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Museums

Museums must adopt new models to respond to the Covid-19 pandemic

Institutions need visionary leaders to find ways to adapt to a dramatically altered culture

Susan Lubowsky Talbott

Susan Lubowsky Talbott Photo Credit: Thibault Jeanson

Over the course of a 40-plus-year career, I have led both mid-size and small art museums in rural cities and major metropolitan areas. In government I served as director of the Visual Arts Program at the National Endowment for the Arts during the cultural wars and director of Smithsonian Arts at the Smithsonian Institution. The Covid-19 pandemic presents an unparalleled challenge and its impact on museums already has been devastating. Anticipated losses in endowments and income are leading to painful cuts, staff layoffs, furloughs and cancelled programmes.  It is a stunned art world.

The fiscal crisis of 2008 taught valuable lessons in survival, but income then was still flowing and recovery was in the foreseeable future. Some museum directors privately acknowledged that the recession presented an opportunity to reshape staff, adjust priorities and focus on what was mission critical. They used the transition from the crisis to develop initiatives that were relevant to their communities but required an infusion of new staff with different skill sets to replace those laid off.

As the newly appointed director and CEO of the Wadsworth Atheneum Museum of Art in Hartford, Connecticut, I was forced to slash the operating budget by over £1m while at the same time preparing for a capital campaign to begin critical renovations at a five-building complex dating from 1842. The Wadsworth’s renovation was eventually completed on budget. That downturn enabled me to shift the museum’s focus to a community engagement initiative that among its social benefits introduced new funding streams, helping us through the long slog to recovery.

Today, art museums must adapt to a dramatically altered culture requiring viable new fiscal and operational models. Visionary leaders must consider innovative ways to keep their institutions afloat and relevant—to inspire their communities, whether local or global. Expensive building projects might be scaled back or put on hold.  The clamour to expand after the 2008 recovery should not be repeated and museums might programme outside their walls as they do during building and renovation. Costly commissions with celebrity artists may be curtailed. And a dramatically altered art market will present the opportunity to recalibrate relationships between museums and the commercial art world.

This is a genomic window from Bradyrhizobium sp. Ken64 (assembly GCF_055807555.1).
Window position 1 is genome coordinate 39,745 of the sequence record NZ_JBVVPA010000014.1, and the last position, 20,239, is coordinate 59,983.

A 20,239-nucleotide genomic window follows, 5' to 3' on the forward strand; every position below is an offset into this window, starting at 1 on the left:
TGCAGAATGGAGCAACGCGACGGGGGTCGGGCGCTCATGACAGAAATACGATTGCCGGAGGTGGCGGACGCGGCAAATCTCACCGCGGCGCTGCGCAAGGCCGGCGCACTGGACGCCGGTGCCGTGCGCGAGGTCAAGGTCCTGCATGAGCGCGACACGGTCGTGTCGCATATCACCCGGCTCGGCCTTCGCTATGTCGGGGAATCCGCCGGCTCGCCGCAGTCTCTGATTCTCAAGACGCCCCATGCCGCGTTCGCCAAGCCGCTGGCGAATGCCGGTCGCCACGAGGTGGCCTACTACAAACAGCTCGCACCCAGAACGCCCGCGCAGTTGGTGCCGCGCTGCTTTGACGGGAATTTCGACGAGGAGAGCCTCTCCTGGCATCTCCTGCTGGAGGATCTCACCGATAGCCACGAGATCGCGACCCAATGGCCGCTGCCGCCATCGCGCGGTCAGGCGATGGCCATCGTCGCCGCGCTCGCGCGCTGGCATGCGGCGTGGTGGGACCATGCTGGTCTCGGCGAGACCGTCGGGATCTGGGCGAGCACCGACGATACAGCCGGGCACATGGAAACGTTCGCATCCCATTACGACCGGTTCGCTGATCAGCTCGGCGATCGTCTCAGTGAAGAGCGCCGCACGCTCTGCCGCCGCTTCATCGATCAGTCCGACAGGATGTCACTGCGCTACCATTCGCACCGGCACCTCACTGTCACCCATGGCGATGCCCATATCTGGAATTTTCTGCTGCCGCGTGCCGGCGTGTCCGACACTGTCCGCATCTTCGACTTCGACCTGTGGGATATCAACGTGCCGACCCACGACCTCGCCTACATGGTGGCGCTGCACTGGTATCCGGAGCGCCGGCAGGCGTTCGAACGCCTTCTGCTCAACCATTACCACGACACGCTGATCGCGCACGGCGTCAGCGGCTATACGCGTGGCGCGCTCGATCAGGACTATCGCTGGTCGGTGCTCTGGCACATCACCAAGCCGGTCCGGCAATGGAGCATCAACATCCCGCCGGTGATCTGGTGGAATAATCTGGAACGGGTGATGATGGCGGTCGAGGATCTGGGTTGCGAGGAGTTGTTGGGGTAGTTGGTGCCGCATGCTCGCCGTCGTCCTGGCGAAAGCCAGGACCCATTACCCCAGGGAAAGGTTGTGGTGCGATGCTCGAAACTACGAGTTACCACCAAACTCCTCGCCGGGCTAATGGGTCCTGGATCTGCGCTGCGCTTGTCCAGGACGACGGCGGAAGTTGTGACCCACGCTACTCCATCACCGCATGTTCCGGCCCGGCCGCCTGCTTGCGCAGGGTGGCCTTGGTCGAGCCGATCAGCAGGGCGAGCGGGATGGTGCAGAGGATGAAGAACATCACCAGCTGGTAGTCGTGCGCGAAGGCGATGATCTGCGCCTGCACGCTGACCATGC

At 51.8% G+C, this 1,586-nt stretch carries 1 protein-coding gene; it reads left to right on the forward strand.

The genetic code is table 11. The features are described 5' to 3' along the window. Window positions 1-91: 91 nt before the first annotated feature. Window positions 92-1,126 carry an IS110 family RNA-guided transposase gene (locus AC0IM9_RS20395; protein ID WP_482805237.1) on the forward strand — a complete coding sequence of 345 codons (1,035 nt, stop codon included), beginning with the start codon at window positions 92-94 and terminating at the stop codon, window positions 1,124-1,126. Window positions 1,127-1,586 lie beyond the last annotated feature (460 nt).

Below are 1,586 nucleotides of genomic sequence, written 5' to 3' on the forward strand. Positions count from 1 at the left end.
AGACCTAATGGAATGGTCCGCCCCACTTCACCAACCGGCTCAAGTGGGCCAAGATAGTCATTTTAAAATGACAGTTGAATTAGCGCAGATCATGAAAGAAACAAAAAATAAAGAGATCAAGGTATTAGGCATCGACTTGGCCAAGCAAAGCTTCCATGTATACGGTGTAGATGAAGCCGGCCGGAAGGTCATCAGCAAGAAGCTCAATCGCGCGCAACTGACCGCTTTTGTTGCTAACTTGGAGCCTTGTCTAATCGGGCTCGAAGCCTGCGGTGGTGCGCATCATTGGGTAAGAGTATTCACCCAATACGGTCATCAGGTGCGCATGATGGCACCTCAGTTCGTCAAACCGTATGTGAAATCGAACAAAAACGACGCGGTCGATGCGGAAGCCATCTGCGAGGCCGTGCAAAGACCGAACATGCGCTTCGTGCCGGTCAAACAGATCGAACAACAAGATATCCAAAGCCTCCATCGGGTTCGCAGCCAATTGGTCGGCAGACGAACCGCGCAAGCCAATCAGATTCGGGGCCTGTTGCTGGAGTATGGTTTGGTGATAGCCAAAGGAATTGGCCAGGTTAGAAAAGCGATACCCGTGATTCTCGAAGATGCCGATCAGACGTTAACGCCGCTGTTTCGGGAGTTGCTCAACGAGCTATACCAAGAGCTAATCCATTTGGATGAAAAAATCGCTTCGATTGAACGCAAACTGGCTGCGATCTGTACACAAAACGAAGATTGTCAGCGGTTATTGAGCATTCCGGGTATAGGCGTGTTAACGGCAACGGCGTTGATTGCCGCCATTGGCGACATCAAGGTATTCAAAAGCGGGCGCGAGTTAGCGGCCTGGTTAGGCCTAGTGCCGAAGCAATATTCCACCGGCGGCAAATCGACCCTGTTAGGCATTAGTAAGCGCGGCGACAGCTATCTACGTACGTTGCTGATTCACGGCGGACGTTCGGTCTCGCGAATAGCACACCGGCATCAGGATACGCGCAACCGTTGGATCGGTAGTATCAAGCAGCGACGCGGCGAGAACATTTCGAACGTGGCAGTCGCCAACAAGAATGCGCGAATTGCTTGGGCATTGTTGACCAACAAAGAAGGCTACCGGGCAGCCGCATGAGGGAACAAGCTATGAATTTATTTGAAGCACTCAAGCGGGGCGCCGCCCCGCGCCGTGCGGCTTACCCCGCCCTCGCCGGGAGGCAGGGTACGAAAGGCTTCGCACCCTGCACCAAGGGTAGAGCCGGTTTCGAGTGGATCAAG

Until there is complete global recovery, museums with large endowments and collections to draw from will be in a better position than small ones that rely solely on contributions from supporters, who themselves will likely experience deep losses. European museums have the advantage of beneficent government support on all levels. In the US, government support generally is a small proportion of a museum’s budget. Emergency support from the federal government will be needed for the duration of the crisis but lags far behind that of many countries. Those dollars can keep smart museums alive for the short term but major new tax incentives for charitable donations are needed long term.

All museums will be analysing their income streams. Large museums that depend on tourism, with high admission and exhibition entry fees, will need to change their models. Small museums that rarely present blockbuster shows nor depend on revenue from admissions have the advantage; they are inherently nimble, used to working with small budgets and tuned into the needs of their more circumscribed communities.

Virtual programmes are now essential for maintaining audiences confined to their homes. They are quickly developed and inexpensive to launch on already existing platforms. Collection-rich museums have already organised virtual tours and educational activities that can be further enhanced when museums reopen. When they do, low-cost dossier exhibitions highlighting a single masterpiece or small group of works from the collection can draw crowds that hunger for the transformational experience of viewing a real work of art.

Governance structures will require adjustment at many museums. Unpredictable times necessitate quick decision-making and cooperation between board and staff leadership. Recognising the need for emergency cash, the Association of Art Museum Directors (AAMD) loosened guidelines on using funds coming from deaccessioned artworks. With the change, institutions using such funds for care of collections will no longer be castigated by AAMD. Likewise, AAMD will no longer censure institutions that use restricted endowment funds, trusts and donations for general operations. Ultimately, these decisions on how to use funds are the charge of museum trustees, but the relaxed rules are helpful to the field during this time of crisis.  

The role of culture in our society is already going through a painful change. Galleries will close and artists will lose their sources of income. Many highly trained museum professionals will lose their jobs and some museums won’t make it. The disruption to the art economy will impact all museums that depend on the delicate balance of power between dealers, artists and the collectors who serve on their boards. In the dystopian future, museums must focus on their benefit to a society desperately in need of any solace they can offer.  

• The writer is a retired art museum director who led the Wadsworth Atheneum Museum, the Des Moines Art Center, and most recently the Fabric Workshop and Museum in Philadelphia.